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DNA METHYLATION IN PLANTS.

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1
1Commonwealth Scientific and Industrial Research Organization, Plant Industry, P.O. Box 1600, Canberra, ACT 2601, Australia, Cooperative Research Centre for Plant Science, P.O. Box 475, Canberra, ACT 2601, Australia; e-mail: jean.finnegan@pican.pi.csiro.au, 2Division of Biochemistry and Molecular Biology, Australian National University, Canberra, ACT 0200, Australia

Abstract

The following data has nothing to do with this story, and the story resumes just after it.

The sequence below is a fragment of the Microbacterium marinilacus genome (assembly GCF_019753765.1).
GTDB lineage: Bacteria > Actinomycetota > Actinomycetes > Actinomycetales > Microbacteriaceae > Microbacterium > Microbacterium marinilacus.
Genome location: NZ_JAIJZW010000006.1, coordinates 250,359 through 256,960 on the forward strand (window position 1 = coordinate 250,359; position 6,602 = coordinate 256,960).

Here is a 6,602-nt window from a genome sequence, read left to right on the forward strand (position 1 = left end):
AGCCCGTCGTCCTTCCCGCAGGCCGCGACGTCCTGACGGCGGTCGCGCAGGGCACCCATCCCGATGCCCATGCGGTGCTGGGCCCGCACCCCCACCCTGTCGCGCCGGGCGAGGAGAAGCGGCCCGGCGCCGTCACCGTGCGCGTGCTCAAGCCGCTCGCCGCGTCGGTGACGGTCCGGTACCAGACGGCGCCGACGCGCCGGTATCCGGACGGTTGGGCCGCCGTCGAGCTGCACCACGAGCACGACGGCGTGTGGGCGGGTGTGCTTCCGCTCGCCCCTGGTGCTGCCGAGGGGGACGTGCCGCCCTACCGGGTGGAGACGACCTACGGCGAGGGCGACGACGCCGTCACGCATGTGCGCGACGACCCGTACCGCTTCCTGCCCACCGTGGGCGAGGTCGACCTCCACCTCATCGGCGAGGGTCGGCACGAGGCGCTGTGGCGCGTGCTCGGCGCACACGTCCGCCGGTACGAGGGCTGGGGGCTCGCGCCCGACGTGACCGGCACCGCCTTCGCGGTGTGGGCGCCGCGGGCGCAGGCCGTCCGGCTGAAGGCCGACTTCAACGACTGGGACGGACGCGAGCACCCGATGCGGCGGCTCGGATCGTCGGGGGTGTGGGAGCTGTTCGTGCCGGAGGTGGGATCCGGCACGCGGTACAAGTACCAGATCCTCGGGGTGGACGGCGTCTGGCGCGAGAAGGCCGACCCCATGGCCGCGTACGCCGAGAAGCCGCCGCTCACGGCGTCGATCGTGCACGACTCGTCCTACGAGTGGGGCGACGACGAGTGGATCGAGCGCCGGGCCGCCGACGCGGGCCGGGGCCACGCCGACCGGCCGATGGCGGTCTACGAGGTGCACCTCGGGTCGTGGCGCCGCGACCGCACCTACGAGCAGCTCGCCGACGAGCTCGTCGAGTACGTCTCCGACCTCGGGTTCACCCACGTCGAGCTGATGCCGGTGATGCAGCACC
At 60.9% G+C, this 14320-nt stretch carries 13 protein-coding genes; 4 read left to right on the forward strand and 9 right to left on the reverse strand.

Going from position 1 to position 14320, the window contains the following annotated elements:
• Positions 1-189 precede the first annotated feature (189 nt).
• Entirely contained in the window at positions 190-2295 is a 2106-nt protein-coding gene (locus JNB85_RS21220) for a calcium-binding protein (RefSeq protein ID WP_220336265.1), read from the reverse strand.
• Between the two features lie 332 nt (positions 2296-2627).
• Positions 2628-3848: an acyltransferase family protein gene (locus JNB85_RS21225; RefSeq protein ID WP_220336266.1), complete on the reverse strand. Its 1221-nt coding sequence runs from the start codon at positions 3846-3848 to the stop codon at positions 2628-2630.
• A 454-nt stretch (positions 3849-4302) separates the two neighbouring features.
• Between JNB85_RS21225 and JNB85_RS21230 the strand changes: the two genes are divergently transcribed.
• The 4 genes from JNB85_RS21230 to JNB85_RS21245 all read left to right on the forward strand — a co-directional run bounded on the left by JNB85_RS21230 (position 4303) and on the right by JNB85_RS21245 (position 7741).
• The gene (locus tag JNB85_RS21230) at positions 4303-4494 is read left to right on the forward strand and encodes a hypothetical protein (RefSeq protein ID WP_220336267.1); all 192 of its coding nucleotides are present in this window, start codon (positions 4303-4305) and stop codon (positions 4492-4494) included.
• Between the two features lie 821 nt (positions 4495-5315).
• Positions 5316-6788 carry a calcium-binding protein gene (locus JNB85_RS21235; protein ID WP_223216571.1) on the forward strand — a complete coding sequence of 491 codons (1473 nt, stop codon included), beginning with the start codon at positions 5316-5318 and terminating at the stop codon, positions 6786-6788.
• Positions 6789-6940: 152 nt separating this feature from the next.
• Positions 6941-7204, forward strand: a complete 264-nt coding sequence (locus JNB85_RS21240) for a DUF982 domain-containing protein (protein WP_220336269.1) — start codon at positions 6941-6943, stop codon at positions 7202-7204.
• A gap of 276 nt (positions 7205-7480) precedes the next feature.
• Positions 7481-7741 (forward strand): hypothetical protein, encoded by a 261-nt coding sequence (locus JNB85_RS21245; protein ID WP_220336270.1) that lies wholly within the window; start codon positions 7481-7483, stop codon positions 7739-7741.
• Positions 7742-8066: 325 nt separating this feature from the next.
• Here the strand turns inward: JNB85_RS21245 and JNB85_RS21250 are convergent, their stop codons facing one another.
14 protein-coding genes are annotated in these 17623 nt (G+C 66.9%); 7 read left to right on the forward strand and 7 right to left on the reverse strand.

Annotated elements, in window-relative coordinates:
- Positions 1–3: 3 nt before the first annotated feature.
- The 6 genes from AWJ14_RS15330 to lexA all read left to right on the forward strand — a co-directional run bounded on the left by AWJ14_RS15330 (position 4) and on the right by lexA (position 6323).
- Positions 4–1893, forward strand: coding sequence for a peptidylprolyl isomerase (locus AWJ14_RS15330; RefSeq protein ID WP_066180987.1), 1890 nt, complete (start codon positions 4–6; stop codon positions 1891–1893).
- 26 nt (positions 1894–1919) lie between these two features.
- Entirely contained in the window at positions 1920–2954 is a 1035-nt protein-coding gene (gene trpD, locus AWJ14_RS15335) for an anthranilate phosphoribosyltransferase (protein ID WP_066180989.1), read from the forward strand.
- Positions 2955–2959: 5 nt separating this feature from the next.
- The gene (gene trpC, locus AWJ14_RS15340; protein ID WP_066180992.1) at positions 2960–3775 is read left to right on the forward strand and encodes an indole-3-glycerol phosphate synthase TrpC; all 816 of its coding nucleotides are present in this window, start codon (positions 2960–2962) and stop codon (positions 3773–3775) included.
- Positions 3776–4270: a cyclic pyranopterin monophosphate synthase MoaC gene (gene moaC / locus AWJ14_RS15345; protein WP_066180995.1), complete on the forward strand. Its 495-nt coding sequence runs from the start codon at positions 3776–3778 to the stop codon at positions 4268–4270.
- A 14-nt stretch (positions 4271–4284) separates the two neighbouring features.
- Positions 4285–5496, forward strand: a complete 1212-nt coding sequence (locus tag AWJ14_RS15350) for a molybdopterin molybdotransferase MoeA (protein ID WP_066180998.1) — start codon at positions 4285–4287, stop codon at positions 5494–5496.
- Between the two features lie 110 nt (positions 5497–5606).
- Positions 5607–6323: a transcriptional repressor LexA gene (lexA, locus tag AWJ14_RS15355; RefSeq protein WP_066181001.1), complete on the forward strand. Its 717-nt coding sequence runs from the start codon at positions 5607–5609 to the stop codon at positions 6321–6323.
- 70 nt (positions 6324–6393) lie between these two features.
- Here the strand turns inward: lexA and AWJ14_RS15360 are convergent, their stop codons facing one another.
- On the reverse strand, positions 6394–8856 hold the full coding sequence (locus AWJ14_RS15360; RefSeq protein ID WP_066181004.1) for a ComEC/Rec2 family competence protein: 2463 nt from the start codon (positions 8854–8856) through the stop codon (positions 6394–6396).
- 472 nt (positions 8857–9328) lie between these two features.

Methylation of cytosine residues in DNA provides a mechanism of gene control. There are two classes of methyltransferase in Arabidopsis; one has a carboxy-terminal methyltransferase domain fused to an amino-terminal regulatory domain and is similar to mammalian methyltransferases. The second class apparently lacks an amino-terminal domain and is less well conserved. Methylcytosine can occur at any cytosine residue, but it is likely that clonal transmission of methylation patterns only occurs for cytosines in strand-symmetrical sequences CpG and CpNpG. In plants, as in mammals, DNA methylation has dual roles in defense against invading DNA and transposable elements and in gene regulation. Although originally reported as having no phenotypic consequence, reduced DNA methylation disrupts normal plant development.

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